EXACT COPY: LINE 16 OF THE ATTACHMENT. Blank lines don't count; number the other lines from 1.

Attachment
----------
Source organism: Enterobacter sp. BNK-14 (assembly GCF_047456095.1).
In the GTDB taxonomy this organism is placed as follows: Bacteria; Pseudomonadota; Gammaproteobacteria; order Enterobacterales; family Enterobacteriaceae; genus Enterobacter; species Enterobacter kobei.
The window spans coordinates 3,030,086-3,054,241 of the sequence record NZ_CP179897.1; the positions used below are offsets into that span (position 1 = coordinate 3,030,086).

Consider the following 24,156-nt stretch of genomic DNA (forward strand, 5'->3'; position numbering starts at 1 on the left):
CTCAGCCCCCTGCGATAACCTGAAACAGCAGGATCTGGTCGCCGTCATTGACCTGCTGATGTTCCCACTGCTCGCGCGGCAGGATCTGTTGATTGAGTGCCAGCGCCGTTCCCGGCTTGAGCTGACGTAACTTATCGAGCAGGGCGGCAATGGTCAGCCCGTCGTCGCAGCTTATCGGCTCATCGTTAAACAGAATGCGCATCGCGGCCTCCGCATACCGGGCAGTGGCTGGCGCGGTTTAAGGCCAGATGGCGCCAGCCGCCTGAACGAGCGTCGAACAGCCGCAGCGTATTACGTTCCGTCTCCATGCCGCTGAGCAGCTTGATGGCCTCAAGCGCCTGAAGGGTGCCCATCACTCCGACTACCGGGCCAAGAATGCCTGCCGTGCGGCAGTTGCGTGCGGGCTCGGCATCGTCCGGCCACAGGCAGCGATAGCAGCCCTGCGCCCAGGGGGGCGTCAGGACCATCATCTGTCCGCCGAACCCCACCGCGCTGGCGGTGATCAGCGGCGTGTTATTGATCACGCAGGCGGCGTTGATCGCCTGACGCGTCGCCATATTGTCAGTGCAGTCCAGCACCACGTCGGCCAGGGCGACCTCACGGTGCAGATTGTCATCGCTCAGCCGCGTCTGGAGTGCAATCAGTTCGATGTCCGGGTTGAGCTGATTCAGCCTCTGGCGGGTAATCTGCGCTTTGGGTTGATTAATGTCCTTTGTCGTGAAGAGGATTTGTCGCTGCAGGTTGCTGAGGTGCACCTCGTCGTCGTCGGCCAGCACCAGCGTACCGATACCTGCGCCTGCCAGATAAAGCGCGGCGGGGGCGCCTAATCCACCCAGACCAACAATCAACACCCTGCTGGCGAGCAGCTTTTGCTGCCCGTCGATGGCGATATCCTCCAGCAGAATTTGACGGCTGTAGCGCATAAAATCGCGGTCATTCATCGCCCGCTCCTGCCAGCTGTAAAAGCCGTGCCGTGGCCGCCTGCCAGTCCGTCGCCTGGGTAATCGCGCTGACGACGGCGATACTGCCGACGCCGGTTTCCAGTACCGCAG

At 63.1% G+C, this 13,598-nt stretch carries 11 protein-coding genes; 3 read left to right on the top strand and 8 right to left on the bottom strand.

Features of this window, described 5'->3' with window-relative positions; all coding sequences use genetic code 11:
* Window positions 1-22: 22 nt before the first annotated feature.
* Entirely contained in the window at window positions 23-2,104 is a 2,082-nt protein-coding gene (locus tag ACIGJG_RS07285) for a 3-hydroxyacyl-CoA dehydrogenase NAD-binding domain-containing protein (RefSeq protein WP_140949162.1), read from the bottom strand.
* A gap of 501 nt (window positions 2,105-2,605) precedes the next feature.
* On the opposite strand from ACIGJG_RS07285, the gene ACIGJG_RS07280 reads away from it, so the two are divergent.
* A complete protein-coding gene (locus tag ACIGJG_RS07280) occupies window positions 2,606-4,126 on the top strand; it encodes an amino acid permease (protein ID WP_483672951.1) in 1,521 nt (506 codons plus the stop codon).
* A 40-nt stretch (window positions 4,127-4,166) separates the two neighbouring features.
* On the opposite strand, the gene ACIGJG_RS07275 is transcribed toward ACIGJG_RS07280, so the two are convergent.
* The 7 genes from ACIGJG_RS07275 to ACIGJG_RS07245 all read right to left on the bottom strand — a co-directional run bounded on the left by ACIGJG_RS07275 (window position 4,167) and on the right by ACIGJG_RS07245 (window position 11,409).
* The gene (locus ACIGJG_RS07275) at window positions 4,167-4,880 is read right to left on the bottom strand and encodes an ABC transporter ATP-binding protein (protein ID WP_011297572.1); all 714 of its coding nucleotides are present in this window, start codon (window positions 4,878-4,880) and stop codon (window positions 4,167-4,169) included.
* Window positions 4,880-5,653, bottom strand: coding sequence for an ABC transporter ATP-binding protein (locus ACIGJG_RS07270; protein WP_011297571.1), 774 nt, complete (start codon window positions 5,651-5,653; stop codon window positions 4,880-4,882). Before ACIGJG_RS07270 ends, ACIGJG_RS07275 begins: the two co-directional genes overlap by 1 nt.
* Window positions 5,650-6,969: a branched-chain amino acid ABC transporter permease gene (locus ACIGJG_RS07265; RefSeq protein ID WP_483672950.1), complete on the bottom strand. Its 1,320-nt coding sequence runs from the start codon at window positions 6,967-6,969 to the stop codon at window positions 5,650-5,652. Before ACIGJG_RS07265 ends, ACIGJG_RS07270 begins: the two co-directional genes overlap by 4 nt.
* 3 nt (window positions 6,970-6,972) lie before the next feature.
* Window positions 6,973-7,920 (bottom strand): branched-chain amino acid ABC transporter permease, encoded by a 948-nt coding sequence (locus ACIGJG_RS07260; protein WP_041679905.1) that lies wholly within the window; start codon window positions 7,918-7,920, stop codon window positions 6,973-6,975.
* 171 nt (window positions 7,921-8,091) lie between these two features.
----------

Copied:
* The gene (locus ACIGJG_RS07275) at window positions 4,167-4,880 is read right to left on the bottom strand and encodes an ABC transporter ATP-binding protein (protein ID WP_011297572.1); all 714 of its coding nucleotides are present in this window, start codon (window positions 4,878-4,880) and stop codon (window positions 4,167-4,169) included.